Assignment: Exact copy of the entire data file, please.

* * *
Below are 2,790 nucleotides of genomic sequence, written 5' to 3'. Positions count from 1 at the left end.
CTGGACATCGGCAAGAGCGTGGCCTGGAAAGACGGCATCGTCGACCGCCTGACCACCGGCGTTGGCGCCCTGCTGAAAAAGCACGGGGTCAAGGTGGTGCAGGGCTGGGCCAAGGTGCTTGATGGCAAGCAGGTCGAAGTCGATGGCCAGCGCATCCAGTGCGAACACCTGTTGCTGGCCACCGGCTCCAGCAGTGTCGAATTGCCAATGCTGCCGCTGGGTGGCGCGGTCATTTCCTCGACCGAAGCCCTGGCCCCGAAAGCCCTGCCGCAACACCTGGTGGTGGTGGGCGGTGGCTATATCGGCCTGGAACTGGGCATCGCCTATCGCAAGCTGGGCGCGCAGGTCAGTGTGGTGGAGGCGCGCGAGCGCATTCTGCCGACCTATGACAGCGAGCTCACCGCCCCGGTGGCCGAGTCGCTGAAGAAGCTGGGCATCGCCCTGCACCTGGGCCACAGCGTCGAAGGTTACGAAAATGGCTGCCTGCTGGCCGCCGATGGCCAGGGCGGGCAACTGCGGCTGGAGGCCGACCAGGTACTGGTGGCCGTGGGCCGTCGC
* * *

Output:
Below are 2,790 nucleotides of genomic sequence, written 5' to 3'. Positions count from 1 at the left end.
CTGGACATCGGCAAGAGCGTGGCCTGGAAAGACGGCATCGTCGACCGCCTGACCACCGGCGTTGGCGCCCTGCTGAAAAAGCACGGGGTCAAGGTGGTGCAGGGCTGGGCCAAGGTGCTTGATGGCAAGCAGGTCGAAGTCGATGGCCAGCGCATCCAGTGCGAACACCTGTTGCTGGCCACCGGCTCCAGCAGTGTCGAATTGCCAATGCTGCCGCTGGGTGGCGCGGTCATTTCCTCGACCGAAGCCCTGGCCCCGAAAGCCCTGCCGCAACACCTGGTGGTGGTGGGCGGTGGCTATATCGGCCTGGAACTGGGCATCGCCTATCGCAAGCTGGGCGCGCAGGTCAGTGTGGTGGAGGCGCGCGAGCGCATTCTGCCGACCTATGACAGCGAGCTCACCGCCCCGGTGGCCGAGTCGCTGAAGAAGCTGGGCATCGCCCTGCACCTGGGCCACAGCGTCGAAGGTTACGAAAATGGCTGCCTGCTGGCCGCCGATGGCCAGGGCGGGCAACTGCGGCTGGAGGCCGACCAGGTACTGGTGGCCGTGGGCCGTCGC